Since joining NPR in 1982 as labor and education reporter, Gjelten has won numerous awards for his work, including two Overseas Press Club Awards, a George Polk Award, and a Robert F. Kennedy Journalism Award. He is a member of the Council on Foreign Relations, a regular panelist on the PBS program "Washington Week," and a member of the editorial board at World Affairs Journal. A graduate of the University of Minnesota, he began his professional career as a public school teacher and freelance writer.

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As Chief Risk Officer at the National Security Agency, Anne Neuberger has reason to think carefully about questions of how far the agency should go in collecting intelligence: Not far enough, and U.S. national security is at risk. Too far, and Americans' civil liberties are at risk.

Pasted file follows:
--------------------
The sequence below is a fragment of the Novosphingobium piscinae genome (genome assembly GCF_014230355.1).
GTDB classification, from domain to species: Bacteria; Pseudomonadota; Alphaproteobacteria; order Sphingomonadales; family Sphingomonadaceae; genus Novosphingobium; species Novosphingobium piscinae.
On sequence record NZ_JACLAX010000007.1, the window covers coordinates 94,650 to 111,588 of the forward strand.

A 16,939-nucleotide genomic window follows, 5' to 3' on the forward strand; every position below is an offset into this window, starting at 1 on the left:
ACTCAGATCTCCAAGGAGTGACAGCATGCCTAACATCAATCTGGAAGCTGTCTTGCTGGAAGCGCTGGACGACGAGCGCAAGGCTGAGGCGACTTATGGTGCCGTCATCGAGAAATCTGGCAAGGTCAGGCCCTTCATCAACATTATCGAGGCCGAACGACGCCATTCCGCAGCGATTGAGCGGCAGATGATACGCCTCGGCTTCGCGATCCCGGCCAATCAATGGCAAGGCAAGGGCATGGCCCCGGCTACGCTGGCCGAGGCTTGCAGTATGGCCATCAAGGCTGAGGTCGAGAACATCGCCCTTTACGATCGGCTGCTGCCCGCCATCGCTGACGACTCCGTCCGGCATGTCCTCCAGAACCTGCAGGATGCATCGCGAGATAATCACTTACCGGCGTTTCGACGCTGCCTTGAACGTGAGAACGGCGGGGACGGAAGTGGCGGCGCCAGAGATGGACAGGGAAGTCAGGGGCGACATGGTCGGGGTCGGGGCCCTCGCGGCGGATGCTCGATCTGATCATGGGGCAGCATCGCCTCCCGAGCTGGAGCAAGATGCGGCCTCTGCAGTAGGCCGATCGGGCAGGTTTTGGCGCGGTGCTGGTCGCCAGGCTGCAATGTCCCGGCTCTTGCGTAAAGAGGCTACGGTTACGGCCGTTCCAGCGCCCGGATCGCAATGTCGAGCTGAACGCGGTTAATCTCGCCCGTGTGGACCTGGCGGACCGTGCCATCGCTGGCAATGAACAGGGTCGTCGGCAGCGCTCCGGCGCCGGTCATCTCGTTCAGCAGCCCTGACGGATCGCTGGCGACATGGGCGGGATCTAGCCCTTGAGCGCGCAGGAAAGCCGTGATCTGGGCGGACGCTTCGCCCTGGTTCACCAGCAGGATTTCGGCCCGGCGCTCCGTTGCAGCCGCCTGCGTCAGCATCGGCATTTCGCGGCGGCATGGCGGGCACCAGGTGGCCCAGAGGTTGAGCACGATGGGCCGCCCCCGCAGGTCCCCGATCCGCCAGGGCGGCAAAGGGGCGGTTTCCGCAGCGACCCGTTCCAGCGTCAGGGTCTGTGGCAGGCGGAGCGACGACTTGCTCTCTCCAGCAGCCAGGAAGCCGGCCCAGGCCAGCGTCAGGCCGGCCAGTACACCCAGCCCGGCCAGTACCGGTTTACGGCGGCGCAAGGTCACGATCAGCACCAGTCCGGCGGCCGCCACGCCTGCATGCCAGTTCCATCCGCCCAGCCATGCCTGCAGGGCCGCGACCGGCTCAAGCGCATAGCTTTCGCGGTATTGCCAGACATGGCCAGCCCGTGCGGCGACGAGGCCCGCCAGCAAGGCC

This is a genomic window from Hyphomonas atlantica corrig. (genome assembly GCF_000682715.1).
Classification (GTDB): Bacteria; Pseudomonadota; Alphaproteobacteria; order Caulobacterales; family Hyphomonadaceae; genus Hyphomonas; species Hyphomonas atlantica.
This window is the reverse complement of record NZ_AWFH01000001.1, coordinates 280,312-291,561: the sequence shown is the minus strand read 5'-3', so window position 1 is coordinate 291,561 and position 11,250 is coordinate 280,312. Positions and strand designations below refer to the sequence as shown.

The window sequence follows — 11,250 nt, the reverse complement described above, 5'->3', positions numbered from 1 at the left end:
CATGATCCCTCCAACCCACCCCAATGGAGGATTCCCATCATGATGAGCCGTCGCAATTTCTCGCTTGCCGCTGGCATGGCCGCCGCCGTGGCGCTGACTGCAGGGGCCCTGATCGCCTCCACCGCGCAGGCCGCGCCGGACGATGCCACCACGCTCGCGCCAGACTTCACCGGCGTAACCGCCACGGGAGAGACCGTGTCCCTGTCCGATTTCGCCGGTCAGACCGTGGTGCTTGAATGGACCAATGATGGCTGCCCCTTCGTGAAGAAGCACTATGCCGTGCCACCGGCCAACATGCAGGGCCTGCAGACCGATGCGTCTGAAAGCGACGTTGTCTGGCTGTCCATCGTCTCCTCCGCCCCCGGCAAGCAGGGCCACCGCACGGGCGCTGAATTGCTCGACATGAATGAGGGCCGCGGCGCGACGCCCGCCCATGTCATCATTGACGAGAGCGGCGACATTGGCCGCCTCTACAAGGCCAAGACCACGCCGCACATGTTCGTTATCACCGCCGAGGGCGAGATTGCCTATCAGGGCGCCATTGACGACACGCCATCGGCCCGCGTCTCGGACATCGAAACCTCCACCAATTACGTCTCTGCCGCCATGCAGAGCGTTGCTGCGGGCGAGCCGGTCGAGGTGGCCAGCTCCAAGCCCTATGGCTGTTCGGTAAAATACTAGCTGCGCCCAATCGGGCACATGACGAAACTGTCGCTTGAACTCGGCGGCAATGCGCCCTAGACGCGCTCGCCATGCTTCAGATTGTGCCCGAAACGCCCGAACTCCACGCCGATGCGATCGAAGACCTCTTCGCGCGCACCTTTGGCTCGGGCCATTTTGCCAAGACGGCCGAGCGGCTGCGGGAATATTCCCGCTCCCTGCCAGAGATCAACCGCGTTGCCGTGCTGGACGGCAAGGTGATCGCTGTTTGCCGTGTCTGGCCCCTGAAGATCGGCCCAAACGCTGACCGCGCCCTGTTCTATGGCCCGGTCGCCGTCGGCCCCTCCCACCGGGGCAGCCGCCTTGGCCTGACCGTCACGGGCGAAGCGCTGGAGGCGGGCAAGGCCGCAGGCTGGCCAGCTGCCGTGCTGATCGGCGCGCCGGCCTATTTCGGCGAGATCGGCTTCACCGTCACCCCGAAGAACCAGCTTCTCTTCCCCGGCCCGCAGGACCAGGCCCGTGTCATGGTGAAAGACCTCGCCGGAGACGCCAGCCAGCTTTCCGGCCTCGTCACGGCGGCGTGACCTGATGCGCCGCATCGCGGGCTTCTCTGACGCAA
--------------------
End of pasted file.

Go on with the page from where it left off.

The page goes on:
Many ministers do their best to stay away from politics when they preach, but hundreds of conservative pastors around the country are so upset about what they see as a moral crisis in government that they are preparing to run for public office themselves, with the goal of bringing "biblical values" to the political arena.

The initiative is led by David Lane, a born-again Christian and self-described "political operative" who has organized four large-scale training sessions in which evangelical pastors are tutored in the practical aspects of running a political campaign.

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If a Muslim woman may wear a headscarf at work, as the U.S. Supreme Court has now affirmed, perhaps a Sikh man should be able to wear a turban while serving in the U.S. military.

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As a 12-year-old Catholic boy growing up in England, Michael Fitzgerald decided he wanted to be a missionary in Africa. Eight years later, he was studying theology and learning Arabic in Tunisia.